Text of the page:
Have you considered that the natural relationship children have with their environment greatly affects their education? God has woven into each child a particular way of relating to the things around him or her. If we don’t understand this relationship, then we may be inadvertently miseducating our children.
Children learn primarily through observing, engaging, discovering, and imitating what is in their environment. This is most clearly seen in the early years of a child’s life, from birth through pre-school. There is no teacher standing over the child, lecturing or putting things on a board. The child experiences his or her environment in its raw form and learns from it. The sights, sounds, tastes, and relational interactions are new and wonderful. The child takes in all these marvelous experiences and processes them. In the midst of the processing, the child begins to incarnate what is learned or absorbed from the environment, such as words, behaviors, expectations, etc. This absorption and learning is especially seen in the acquisition of language. All over the world, children learn their first language largely without the help of one sole teacher. They are immersed in a language-rich environment and learn how to communicate within it at an early age.
Learning from one’s environment is natural for mankind, as seen in the Garden of Eden. We have no record that God created man with an inherent understanding of all things. Also God did not sit man down in a white room, lecturing to him or putting ideas into his head. It is more likely that God placed Adam in the garden to learn and understand more about creation through experience. Imagine all the sights he saw, sounds he heard, and things he felt as he explored his new home. Each new experience helped him understand more about its source and contrast it with the things around it. Thus he could distinguish that a bird moves through the air making high-pitched sounds and a lion moves on the ground making low-pitched sounds. As the man walked with God around the garden, he absorbed more from his environment through his relationship with God. He began to understand how each creature in the garden worked, was cared for, and interacted with the other creatures in the garden. From his relationship with God, the man learned the value system of the garden and how he was to manage it as God’s representative.
Both God’s pedagogy for the first man and a child’s natural aptitude for learning from his or her environment should speak volumes for how children should be educated. Children primarily learn through experiencing their environment. They desire to hold division, experience the beauty of language, and be able to manipulate grammar. I don’t believe that children ever lose this desire to experience what they are learning. There is not some magical age when they no longer care to be experientially connected to what their minds are engaged in. Yes, they may progress from the concrete to the abstract in algebra or the contemplation of some idea. Yet even at this level, they will seek to experience it as much as possible.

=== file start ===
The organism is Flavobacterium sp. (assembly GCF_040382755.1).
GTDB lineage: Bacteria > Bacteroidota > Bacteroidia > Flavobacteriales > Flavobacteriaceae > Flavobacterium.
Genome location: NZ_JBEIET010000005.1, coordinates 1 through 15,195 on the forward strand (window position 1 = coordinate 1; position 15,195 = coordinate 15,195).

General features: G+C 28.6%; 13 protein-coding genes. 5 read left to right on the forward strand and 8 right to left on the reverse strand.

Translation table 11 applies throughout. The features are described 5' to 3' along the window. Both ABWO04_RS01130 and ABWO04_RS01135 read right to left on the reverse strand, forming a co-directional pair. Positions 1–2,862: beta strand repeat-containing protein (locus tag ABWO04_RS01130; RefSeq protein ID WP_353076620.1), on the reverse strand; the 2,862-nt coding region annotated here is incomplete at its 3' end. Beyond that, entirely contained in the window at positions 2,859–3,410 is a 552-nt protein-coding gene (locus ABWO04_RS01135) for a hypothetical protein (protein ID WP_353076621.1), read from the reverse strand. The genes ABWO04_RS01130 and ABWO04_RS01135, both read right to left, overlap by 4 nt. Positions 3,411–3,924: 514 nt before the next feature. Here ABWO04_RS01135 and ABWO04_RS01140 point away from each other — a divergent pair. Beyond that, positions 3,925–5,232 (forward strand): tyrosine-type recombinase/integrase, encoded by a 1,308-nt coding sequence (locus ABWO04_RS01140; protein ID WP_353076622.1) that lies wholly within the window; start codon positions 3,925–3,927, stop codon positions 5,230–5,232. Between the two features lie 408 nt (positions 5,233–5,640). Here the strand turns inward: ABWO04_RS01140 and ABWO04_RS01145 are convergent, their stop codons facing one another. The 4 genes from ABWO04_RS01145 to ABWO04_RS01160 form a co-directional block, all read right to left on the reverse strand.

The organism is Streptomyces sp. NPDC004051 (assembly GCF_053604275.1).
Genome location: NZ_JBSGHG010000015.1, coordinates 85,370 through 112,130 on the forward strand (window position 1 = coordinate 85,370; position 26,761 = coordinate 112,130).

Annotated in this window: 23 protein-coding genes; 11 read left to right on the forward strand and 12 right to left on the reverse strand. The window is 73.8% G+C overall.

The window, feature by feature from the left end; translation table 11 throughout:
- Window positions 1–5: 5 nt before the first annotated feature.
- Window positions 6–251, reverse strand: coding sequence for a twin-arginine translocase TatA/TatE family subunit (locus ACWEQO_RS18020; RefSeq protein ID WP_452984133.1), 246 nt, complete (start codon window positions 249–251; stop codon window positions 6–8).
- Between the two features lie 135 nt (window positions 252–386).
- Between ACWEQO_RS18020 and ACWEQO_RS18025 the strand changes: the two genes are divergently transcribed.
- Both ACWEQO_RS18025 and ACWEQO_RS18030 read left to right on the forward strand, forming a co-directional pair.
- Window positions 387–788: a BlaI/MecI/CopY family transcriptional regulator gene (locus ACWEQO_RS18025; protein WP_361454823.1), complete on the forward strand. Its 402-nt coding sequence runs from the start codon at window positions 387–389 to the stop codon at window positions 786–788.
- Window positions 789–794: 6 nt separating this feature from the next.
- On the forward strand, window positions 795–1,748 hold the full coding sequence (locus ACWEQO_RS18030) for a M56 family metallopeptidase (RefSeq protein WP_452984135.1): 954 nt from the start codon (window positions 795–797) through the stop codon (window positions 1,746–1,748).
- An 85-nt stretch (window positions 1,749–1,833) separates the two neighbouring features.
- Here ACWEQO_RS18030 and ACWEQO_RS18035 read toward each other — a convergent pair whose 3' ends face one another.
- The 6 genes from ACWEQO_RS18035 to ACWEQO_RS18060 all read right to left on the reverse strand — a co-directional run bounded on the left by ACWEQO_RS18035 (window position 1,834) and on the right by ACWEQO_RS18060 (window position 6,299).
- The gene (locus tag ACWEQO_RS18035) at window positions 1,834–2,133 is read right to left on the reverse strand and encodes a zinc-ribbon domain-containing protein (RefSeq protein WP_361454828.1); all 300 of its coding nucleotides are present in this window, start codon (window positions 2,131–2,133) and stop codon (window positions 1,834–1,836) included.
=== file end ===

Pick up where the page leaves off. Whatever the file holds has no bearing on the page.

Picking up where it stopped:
Another implication of children’s relation to their environment is that they will absorb and incarnate their surroundings. Not only will they take in the material they are working with or instruction they are receiving, they will also absorb the lighting, walls, furniture, and floor. Wherever a child is learning, ask yourself, “What would this child absorb and incarnate if I took the teacher out of the learning space?” What priorities and values will the student learn from their environment, and are those what we want them to learn? Educational environments range from industrial and efficient to natural and beautiful. What type of environment do you want your child to take into his or her soul?
As educators, whether at home or in a professional environment, we must consider a child’s natural tendency and desire to learn from and through his environment. Are we facilitating a child’s first-hand experience with what the child is learning, or are we simply telling the child what we know to be true? Sometimes we may not have even experienced the truth ourselves and thus we are giving away a second-hand story at best. Perhaps this is why some children find learning so boring. Most people desire to be in the center of the story or experience rather than on the outside looking in. I want to encourage you to change one thing about your teaching environment or the materials you use, bearing in mind what you want your student to incarnate.